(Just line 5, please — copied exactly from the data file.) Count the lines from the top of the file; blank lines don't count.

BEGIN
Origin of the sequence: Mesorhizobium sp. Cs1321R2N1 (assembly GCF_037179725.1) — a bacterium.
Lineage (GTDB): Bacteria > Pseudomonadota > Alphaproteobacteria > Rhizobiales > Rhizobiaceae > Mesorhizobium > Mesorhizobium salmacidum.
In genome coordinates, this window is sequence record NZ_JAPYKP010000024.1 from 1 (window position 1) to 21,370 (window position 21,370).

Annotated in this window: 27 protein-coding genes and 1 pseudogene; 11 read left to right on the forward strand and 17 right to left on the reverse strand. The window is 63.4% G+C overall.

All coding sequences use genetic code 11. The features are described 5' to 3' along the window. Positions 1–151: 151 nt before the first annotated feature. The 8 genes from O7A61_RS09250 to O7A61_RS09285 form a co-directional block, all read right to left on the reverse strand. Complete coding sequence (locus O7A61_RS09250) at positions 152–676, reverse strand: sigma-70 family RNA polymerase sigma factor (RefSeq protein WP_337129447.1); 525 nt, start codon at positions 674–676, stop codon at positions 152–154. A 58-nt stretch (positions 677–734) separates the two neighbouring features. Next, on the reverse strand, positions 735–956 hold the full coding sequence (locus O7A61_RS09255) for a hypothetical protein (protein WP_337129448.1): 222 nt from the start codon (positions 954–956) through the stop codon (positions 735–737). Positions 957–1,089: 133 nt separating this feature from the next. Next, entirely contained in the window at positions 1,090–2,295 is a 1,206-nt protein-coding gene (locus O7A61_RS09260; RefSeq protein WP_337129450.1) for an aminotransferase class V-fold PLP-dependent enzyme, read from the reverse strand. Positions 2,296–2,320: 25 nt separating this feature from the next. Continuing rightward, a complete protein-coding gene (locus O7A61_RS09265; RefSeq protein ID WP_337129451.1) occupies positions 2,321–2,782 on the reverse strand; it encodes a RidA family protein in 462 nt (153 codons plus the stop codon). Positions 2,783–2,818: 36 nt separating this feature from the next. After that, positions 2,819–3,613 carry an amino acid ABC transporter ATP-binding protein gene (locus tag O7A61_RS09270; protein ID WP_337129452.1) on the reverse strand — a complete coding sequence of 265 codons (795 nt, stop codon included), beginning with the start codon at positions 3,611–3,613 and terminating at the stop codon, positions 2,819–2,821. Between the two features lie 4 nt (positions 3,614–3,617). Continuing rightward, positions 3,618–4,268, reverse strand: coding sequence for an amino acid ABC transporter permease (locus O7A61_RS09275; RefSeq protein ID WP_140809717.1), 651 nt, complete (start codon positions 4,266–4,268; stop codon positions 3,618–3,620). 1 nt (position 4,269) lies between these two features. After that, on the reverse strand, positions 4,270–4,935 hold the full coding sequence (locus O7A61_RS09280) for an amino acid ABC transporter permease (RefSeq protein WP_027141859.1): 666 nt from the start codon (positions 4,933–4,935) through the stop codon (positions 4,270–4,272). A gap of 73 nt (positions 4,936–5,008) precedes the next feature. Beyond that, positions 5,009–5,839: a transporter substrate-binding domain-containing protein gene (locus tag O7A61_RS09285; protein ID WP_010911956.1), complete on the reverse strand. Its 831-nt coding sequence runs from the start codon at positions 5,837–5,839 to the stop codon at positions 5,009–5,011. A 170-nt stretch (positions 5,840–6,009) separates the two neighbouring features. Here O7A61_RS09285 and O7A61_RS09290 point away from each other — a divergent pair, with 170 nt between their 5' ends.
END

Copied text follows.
All coding sequences use genetic code 11. The features are described 5' to 3' along the window. Positions 1–151: 151 nt before the first annotated feature. The 8 genes from O7A61_RS09250 to O7A61_RS09285 form a co-directional block, all read right to left on the reverse strand. Complete coding sequence (locus O7A61_RS09250) at positions 152–676, reverse strand: sigma-70 family RNA polymerase sigma factor (RefSeq protein WP_337129447.1); 525 nt, start codon at positions 674–676, stop codon at positions 152–154. A 58-nt stretch (positions 677–734) separates the two neighbouring features. Next, on the reverse strand, positions 735–956 hold the full coding sequence (locus O7A61_RS09255) for a hypothetical protein (protein WP_337129448.1): 222 nt from the start codon (positions 954–956) through the stop codon (positions 735–737). Positions 957–1,089: 133 nt separating this feature from the next. Next, entirely contained in the window at positions 1,090–2,295 is a 1,206-nt protein-coding gene (locus O7A61_RS09260; RefSeq protein WP_337129450.1) for an aminotransferase class V-fold PLP-dependent enzyme, read from the reverse strand. Positions 2,296–2,320: 25 nt separating this feature from the next. Continuing rightward, a complete protein-coding gene (locus O7A61_RS09265; RefSeq protein ID WP_337129451.1) occupies positions 2,321–2,782 on the reverse strand; it encodes a RidA family protein in 462 nt (153 codons plus the stop codon). Positions 2,783–2,818: 36 nt separating this feature from the next. After that, positions 2,819–3,613 carry an amino acid ABC transporter ATP-binding protein gene (locus tag O7A61_RS09270; protein ID WP_337129452.1) on the reverse strand — a complete coding sequence of 265 codons (795 nt, stop codon included), beginning with the start codon at positions 3,611–3,613 and terminating at the stop codon, positions 2,819–2,821. Between the two features lie 4 nt (positions 3,614–3,617). Continuing rightward, positions 3,618–4,268, reverse strand: coding sequence for an amino acid ABC transporter permease (locus O7A61_RS09275; RefSeq protein ID WP_140809717.1), 651 nt, complete (start codon positions 4,266–4,268; stop codon positions 3,618–3,620). 1 nt (position 4,269) lies between these two features. After that, on the reverse strand, positions 4,270–4,935 hold the full coding sequence (locus O7A61_RS09280) for an amino acid ABC transporter permease (RefSeq protein WP_027141859.1): 666 nt from the start codon (positions 4,933–4,935) through the stop codon (positions 4,270–4,272). A gap of 73 nt (positions 4,936–5,008) precedes the next feature. Beyond that, positions 5,009–5,839: a transporter substrate-binding domain-containing protein gene (locus tag O7A61_RS09285; protein ID WP_010911956.1), complete on the reverse strand. Its 831-nt coding sequence runs from the start codon at positions 5,837–5,839 to the stop codon at positions 5,009–5,011. A 170-nt stretch (positions 5,840–6,009) separates the two neighbouring features. Here O7A61_RS09285 and O7A61_RS09290 point away from each other — a divergent pair, with 170 nt between their 5' ends.